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Local antiquities, local identitiesArt, literature and antiquarianism in Europe, c. 1400–1700$
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Kathleen Christian and Bianca de Divitiis

Print publication date: 2018

Print ISBN-13: 9781526117045

Published to Manchester Scholarship Online: May 2019

DOI: 10.7228/manchester/9781526117045.001.0001

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PRINTED FROM MANCHESTER SCHOLARSHIP ONLINE (www.manchester.universitypressscholarship.com). (c) Copyright Manchester University Press, 2021. All Rights Reserved. An individual user may print out a PDF of a single chapter of a monograph in MSO for personal use.date: 23 September 2021

Roma caput mundi: Rome’s local antiquities as symbol and source

Roma caput mundi: Rome’s local antiquities as symbol and source

Chapter:
(p.57) 3 Roma caput mundi: Rome’s local antiquities as symbol and source
Source:
Local antiquities, local identities
Author(s):

Kathleen Christian

Publisher:
Manchester University Press
DOI:10.7228/manchester/9781526117045.003.0004

It will consider different antiquarian strategies in Rome adopted during a window of time (from the second half of the fifteenth century into the early sixteenth) when antiquity was open and available, to Romans and non Romans, to the lay nobility, to new men, to Cardinals and literati. A glimpse into the patronage of art, literature, architecture and festival décor by Cardinal Pietro Riario, Cardinal Raffaele Riario, Lorenzo Manlio, and as will be discussed in most detail, the Maffei family from Verona, will emphasize the variety and diversity of approaches to the antique, each re-using the past to establish a new beginning or a moment of the re-foundation of antique glory. Diverse strategies heralded the refoundation of Rome, in a way which vaunted the rise to prominence of a particular patron or family. This is seen by comparing the antiquarian strategies of foreigners and locals, of men of different ranks and with different social roles: those of Cardinals (the Riario), a native Roman (Manlio), and a family of non-native Veronese (the Maffei).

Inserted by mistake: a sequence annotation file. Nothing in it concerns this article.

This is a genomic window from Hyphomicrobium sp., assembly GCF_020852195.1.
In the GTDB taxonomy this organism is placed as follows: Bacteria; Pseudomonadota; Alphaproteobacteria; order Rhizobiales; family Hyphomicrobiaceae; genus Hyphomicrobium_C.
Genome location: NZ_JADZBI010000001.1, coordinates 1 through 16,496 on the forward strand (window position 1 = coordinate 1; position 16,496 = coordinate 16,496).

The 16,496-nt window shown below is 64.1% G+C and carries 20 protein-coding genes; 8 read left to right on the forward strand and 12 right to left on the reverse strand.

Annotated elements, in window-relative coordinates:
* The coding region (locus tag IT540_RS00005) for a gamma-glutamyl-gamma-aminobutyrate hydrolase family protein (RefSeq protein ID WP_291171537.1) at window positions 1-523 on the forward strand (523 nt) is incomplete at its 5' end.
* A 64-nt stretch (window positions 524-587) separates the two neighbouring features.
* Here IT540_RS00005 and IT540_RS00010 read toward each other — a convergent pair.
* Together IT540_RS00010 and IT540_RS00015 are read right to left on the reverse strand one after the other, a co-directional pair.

Keywords:   Renaissance Rome, Italian Renaissance Architecture and Antiquarianism, Renaissance Collections of Antiquities, Cardinal Pietro Riario, Lorenzo Manlio, Cardinal Raffaele Riario, Maffei family of Verona, Agostino Maffei, Renaissance reception of antiquity

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